Here are four charts about the likely direction of house prices.
I update these four charts about this time each year.
I have found that these four indicators are good bellwethers when it comes to future house price movement.
My thesis is a simple one:
1. If more people have a full-time job then more households can buy a property.
2. A boost in full-time employment typically results in a lift in consumer confidence. Confident folk usually buy things, including property.
3. But you need to be able to finance the deal. Expanding or contracting credit has a big impact on house values.
4. And it helps if the size of the population increases, as this means there is a need to build more homes.
More full-time work, in the past, has seen a major lift in housing values.
This time around there has been an impact but not as positive as in the past.
One might want to question the validity of the ABS full-time work statistics.
I think they are dubious.
This duplicity is shown by the limp lift in consumer confidence.
But confidence has improved and this has helped lift house values.
The recent APRA tightening has had a major impact on house price growth.
As have had the latest machinations in annual population growth.
The decline in housing finance over the last year suggests less generic house price growth during calendar 2018.
Whilst our increasing overseas migrant intake indicates that house values should accelerate again, especially in the major capitals and in certain ‘escape valve’ regional markets like the Gold and Sunshine Coasts.
For mine, over the next year or so, house values look set to continue appreciating.
They lifted by 8% across Australia – according to the REIA – over the past 12 months.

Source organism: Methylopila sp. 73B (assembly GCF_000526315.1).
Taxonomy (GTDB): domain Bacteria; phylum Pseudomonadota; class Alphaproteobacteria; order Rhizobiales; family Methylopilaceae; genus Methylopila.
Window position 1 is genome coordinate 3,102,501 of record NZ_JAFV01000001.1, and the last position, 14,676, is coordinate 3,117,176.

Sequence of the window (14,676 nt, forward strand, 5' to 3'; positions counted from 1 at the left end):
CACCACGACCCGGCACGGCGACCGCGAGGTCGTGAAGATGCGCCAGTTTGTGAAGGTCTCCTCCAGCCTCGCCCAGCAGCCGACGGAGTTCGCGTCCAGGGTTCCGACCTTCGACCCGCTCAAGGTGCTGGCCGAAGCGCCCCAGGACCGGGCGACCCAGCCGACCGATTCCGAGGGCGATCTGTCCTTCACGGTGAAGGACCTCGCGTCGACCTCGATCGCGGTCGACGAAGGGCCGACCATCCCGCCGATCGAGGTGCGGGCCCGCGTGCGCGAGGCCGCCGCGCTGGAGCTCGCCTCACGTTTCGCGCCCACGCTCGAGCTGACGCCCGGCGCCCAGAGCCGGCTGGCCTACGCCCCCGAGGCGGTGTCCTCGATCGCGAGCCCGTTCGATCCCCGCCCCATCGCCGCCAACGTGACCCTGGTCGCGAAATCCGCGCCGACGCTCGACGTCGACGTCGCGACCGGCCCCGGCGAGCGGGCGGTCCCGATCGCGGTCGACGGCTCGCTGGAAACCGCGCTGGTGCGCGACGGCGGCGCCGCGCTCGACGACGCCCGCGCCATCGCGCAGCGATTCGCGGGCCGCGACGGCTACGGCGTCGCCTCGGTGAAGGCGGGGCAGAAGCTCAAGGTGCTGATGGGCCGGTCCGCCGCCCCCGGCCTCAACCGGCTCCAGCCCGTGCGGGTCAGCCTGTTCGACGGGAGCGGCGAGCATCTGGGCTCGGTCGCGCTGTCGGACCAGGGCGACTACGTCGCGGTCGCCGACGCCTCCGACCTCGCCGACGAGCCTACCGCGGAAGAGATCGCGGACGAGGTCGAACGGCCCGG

I think they will grow – as an average across Australian – by about 5% over the next 12 months.
The third chart suggests that my 5% forecast is a somewhat safe call.
Chart four suggests I am being pessimistic.
The orange line in our forth chart which shows annual population growth, suggests that in the early 2000s, population growth appears to have had limited impact on house prices.
That maybe true, but more important is the role of another ingredient in this recipe, housing supply.
The RBA recently produced a great paper on the impact of zoning on house values and this work found that from about 2005, restrictions on new housing approvals started to have a major (and growing) impact on house values in our major capital cities.
A perfect storm really as the start of more restrictive development control coincided with an almost doubling of our annual population growth.
Revisit chart four above.
You couldn’t make this stuff up if you tried!
In coming weeks I will provide detail about where house values are rising or falling. This work will include statistics for the inner, middle-ring and outer suburbs within the major capitals plus the larger regional centres too.
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